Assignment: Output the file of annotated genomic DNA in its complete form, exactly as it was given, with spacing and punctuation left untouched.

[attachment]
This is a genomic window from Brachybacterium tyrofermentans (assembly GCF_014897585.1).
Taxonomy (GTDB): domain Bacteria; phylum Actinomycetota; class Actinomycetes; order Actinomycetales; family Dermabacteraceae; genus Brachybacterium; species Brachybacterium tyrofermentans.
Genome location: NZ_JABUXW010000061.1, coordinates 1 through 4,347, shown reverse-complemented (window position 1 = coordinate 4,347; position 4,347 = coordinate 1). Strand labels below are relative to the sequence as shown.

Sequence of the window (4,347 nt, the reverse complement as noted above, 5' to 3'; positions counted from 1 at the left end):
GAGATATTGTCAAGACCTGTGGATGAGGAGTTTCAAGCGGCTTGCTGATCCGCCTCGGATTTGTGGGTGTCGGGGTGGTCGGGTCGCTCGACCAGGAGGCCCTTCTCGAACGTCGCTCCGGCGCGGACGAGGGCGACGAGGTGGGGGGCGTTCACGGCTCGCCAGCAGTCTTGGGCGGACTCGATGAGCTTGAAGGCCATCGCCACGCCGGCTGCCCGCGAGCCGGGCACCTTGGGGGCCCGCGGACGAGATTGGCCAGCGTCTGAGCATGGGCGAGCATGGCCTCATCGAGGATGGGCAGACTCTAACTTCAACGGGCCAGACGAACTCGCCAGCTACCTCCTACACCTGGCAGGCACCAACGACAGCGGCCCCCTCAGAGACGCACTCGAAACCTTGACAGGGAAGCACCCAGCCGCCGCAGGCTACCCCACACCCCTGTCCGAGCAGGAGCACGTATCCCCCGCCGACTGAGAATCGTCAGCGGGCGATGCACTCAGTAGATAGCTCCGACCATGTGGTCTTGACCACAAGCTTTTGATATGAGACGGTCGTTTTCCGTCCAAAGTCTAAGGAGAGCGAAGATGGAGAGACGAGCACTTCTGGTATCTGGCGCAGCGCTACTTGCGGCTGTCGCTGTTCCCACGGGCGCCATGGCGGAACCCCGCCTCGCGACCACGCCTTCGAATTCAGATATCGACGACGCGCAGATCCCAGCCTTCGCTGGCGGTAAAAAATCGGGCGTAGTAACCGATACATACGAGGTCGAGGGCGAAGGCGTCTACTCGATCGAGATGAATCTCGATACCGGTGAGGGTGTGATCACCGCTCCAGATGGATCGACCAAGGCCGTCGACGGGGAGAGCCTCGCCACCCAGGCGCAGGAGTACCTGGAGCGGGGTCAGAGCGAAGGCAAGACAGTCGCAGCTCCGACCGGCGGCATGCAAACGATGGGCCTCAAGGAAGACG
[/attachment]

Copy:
This is a genomic window from Brachybacterium tyrofermentans (assembly GCF_014897585.1).
Taxonomy (GTDB): domain Bacteria; phylum Actinomycetota; class Actinomycetes; order Actinomycetales; family Dermabacteraceae; genus Brachybacterium; species Brachybacterium tyrofermentans.
Genome location: NZ_JABUXW010000061.1, coordinates 1 through 4,347, shown reverse-complemented (window position 1 = coordinate 4,347; position 4,347 = coordinate 1). Strand labels below are relative to the sequence as shown.

Sequence of the window (4,347 nt, the reverse complement as noted above, 5' to 3'; positions counted from 1 at the left end):
GAGATATTGTCAAGACCTGTGGATGAGGAGTTTCAAGCGGCTTGCTGATCCGCCTCGGATTTGTGGGTGTCGGGGTGGTCGGGTCGCTCGACCAGGAGGCCCTTCTCGAACGTCGCTCCGGCGCGGACGAGGGCGACGAGGTGGGGGGCGTTCACGGCTCGCCAGCAGTCTTGGGCGGACTCGATGAGCTTGAAGGCCATCGCCACGCCGGCTGCCCGCGAGCCGGGCACCTTGGGGGCCCGCGGACGAGATTGGCCAGCGTCTGAGCATGGGCGAGCATGGCCTCATCGAGGATGGGCAGACTCTAACTTCAACGGGCCAGACGAACTCGCCAGCTACCTCCTACACCTGGCAGGCACCAACGACAGCGGCCCCCTCAGAGACGCACTCGAAACCTTGACAGGGAAGCACCCAGCCGCCGCAGGCTACCCCACACCCCTGTCCGAGCAGGAGCACGTATCCCCCGCCGACTGAGAATCGTCAGCGGGCGATGCACTCAGTAGATAGCTCCGACCATGTGGTCTTGACCACAAGCTTTTGATATGAGACGGTCGTTTTCCGTCCAAAGTCTAAGGAGAGCGAAGATGGAGAGACGAGCACTTCTGGTATCTGGCGCAGCGCTACTTGCGGCTGTCGCTGTTCCCACGGGCGCCATGGCGGAACCCCGCCTCGCGACCACGCCTTCGAATTCAGATATCGACGACGCGCAGATCCCAGCCTTCGCTGGCGGTAAAAAATCGGGCGTAGTAACCGATACATACGAGGTCGAGGGCGAAGGCGTCTACTCGATCGAGATGAATCTCGATACCGGTGAGGGTGTGATCACCGCTCCAGATGGATCGACCAAGGCCGTCGACGGGGAGAGCCTCGCCACCCAGGCGCAGGAGTACCTGGAGCGGGGTCAGAGCGAAGGCAAGACAGTCGCAGCTCCGACCGGCGGCATGCAAACGATGGGCCTCAAGGAAGACG